We understand that dealing with a chronic cough can be an annoying and frustrating experience. Fortunately, we have different treatments that may help alleviate your cough. Listed below are some information that can help you better understand your chronic cough.
We define cough to be either:
- An “Acute” cough lasting less than 2-3 weeks (most likely due to a common cold); or
- A “Chronic” cough lasting for 3 weeks or more
In patients with a normal chest x-ray, 95% of chronic cough is caused by one or more of the following three problems: postnasal drip, asthma and gastroesophageal reflux disease.
Postnasal Drip (PND)
PND is the most common cause of cough. It may be caused by a recent cold, within the past 6 weeks. Other symptoms associated with PND may include:
- a feeling of mucous dripping into the throat
- frequent throat clearing
- nasal congestion or discharge
PND is usually treated with an oral antihistamine and a nasal spray to decrease mucous production in the back of the nose. It is important to understand that newer, nonsedating antihistamines (such as fexofenadine or Allegra and loratadine or Claritin) seldom relieve cough in patients with PND since they do not dry secretions. These newer antihistamines may be useful for patients with true allergic PND, but that is a less common cause of chronic cough.
Nasal steroid sprays rarely are effective by themselves in treating chronic cough from PND. The sinuses need to be pretreated with Kaiser Permanente’s saline flush kit (flushing mucus out of the sinuses before applying nasal steroids) or else the nasal steroid sprays merely coat the mucus and do not work.
Asthma is the second most common cause of chronic cough. In some patients, cough is the only symptom of asthma (“cough variant asthma”). Other patients may have wheezing, shortness of breath, and a feeling of tightness in the chest. Adult onset asthma is fairly common and can come and go with colds, changes in the weather, or high pollen seasons.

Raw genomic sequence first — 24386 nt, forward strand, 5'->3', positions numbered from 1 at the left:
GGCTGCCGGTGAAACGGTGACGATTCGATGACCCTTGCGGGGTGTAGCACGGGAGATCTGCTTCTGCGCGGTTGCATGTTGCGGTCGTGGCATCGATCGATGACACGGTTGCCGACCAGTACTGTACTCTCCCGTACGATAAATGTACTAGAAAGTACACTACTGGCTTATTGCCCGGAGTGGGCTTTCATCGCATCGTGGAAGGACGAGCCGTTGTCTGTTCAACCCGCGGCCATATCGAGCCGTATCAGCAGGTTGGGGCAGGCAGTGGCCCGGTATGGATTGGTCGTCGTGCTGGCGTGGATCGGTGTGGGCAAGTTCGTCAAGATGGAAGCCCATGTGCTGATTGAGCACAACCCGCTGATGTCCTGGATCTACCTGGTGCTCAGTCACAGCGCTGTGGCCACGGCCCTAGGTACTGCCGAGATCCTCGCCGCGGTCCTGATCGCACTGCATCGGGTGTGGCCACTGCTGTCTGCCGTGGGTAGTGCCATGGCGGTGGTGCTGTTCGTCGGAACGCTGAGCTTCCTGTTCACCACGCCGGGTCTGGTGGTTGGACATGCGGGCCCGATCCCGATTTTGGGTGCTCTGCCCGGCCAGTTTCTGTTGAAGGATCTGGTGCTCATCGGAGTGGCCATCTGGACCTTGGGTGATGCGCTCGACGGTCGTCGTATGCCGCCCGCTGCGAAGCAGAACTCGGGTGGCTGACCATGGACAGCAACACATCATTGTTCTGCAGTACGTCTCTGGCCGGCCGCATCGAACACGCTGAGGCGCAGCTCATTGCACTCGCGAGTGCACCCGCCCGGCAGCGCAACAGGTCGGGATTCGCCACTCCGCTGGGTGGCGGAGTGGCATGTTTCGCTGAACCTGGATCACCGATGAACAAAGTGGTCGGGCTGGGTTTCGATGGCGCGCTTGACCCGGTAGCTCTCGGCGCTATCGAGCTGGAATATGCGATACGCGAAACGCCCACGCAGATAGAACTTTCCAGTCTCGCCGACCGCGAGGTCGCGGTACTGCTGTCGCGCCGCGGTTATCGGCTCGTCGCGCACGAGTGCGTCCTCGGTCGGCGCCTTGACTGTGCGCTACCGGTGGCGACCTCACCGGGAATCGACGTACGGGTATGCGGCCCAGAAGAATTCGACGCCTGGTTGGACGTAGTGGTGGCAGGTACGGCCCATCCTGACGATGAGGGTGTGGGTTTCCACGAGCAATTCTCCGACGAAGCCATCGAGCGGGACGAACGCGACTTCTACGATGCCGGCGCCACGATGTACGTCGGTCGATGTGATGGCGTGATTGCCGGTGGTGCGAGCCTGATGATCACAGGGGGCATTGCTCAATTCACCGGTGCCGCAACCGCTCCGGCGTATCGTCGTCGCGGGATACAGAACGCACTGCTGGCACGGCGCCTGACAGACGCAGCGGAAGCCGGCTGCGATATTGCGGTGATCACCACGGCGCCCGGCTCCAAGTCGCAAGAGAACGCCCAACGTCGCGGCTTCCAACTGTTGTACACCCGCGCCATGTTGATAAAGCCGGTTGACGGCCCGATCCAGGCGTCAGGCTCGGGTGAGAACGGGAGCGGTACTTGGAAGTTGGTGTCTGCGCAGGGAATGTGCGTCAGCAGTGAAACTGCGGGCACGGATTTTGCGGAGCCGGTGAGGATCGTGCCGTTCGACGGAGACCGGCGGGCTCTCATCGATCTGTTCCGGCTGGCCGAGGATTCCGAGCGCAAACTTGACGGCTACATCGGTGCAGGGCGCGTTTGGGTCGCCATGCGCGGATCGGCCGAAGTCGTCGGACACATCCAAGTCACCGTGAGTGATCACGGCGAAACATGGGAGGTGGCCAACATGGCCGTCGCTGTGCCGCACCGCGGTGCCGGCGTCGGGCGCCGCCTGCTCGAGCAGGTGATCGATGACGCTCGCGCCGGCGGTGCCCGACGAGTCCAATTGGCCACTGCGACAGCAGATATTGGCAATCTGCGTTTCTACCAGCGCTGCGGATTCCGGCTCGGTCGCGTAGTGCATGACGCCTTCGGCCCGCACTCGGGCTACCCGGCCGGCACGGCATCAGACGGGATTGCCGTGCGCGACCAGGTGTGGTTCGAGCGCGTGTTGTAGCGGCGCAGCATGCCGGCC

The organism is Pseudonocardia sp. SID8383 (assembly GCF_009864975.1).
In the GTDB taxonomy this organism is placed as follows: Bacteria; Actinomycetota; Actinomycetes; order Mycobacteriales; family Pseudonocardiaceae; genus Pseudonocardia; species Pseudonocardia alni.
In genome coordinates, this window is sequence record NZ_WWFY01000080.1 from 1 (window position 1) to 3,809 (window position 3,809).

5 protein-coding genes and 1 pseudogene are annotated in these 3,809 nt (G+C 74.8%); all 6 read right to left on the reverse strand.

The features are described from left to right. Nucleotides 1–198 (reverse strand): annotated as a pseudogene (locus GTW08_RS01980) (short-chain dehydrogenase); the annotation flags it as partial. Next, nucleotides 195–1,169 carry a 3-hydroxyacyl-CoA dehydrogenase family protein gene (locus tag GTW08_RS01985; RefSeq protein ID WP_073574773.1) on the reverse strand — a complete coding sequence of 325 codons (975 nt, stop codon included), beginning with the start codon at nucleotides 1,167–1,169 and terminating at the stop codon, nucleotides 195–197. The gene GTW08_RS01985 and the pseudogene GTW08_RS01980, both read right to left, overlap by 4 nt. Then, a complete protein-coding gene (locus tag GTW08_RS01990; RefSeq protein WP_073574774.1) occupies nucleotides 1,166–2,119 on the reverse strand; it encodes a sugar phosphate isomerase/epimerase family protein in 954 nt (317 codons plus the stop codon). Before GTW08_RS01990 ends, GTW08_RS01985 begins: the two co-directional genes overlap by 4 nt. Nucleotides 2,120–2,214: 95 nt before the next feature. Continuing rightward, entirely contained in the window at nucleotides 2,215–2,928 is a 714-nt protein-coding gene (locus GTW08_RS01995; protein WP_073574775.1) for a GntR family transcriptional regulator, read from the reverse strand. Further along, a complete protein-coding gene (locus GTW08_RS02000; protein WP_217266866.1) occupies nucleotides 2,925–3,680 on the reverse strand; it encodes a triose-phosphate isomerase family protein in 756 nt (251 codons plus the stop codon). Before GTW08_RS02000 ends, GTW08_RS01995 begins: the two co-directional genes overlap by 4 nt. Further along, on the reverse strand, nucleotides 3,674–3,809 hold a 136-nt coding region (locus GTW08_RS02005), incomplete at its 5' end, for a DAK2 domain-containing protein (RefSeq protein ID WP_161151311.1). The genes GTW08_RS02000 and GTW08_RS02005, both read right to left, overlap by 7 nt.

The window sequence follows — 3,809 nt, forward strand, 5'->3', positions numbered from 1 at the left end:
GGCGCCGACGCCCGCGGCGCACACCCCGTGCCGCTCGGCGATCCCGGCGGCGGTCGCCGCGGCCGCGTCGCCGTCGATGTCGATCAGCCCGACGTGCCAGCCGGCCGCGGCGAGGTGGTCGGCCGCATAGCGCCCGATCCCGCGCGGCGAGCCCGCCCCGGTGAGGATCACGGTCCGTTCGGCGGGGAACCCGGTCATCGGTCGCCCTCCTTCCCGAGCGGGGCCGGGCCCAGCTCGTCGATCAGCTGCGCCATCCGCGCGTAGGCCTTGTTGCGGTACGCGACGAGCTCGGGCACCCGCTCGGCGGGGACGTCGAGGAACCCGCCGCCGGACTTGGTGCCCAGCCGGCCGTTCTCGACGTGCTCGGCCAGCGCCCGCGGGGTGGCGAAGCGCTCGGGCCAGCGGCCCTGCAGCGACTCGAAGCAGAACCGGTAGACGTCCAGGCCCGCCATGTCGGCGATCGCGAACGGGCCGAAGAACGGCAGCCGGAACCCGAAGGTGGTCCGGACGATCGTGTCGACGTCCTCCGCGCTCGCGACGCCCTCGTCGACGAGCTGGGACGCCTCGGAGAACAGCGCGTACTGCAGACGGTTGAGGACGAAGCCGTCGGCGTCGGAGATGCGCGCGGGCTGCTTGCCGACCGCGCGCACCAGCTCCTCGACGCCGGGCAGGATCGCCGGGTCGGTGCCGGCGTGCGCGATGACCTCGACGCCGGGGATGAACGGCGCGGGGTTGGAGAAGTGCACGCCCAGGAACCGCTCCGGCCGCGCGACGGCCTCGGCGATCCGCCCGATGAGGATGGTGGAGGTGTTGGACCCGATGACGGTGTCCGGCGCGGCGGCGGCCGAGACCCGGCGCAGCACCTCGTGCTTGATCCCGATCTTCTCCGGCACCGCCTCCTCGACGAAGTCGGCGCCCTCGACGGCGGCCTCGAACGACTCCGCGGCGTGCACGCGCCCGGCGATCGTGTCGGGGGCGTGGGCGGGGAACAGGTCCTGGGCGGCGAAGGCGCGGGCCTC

Cough due to asthma usually goes away when the asthma is effectively treated. Asthma is usually treated with one or more inhaled medicines.
Stomach contents can travel back up the swallowing tube and irritate the airway opening or even get into the bronchial tubes, causing cough, chronic bronchitis and/or asthma
GERD may be difficult to diagnose. Many patients with GERD-related cough do not have typical “indigestion” symptoms such as heartburn, sour taste, or regurgitation.
Treatment of GERD includes dietary restrictions (giving up caffeine, chocolate, alcohol and spicy foods), elevating the head of the bed, and the use of medicines to decrease the production of stomach acid. These therapies may take several weeks to have a full effect on GERD-related cough.
Chronic bronchitis is especially common in smokers because tobacco smoke irritates the airways and damages the body’s normal ways of clearing mucus. Quitting smoking is the only effective treatment for chronic bronchitis in a smoker.
Because smokers often “expect to cough,” they may not seek medical attention for a cough that persists. Smokers should contact their physician if they notice a change in their coughing pattern, or any sign of blood in their sputum.
Bronchiectasis is an uncommon disease of the airways in which some of the bronchial passages are widened and bacteria can grow in these areas more easily. This condition is seen in patients with cystic fibrosis and may be seen in a much milder form in patients who have a history of multiple pneumonias or childhood respiratory infections. Bronchiectasis is usually characterized by chronic cough with periods of increased mucus production. It is diagnosed by plain chest x-ray or CT scan.
Lung cancer is an uncommon cause of chronic cough in nonsmokers. A new cough in a smoker or ex-smoker should be evaluated within the first month by chest x-ray.
ACE Inhibitor-Induced Cough
Angiotensin-converting enzyme (ACE) inhibitors are blood pressure-lowering drugs that cause chronic cough as a side effect in up to 10% of patients. The cough is typically dry and hacking. Stopping the medication causes the cough to improve or resolve within a month.
Frequent throat clearing may be done out of habit or in the setting of anxiety or personal stress.. Medical treatment is not necessary.
Interstitial Lung Disease
Inflammation or scarring of the lungs is an uncommon cause of cough that may be seen in the setting of some medications (such as Amiodarone or Macrodantin) or rheumatologic illnesses (such as Rheumatoid Arthritis or Scleroderma). Often the underlying reason for the inflammation is unknown (“idiopathic”.) This condition is diagnosed by chest x-ray and/or CT scan.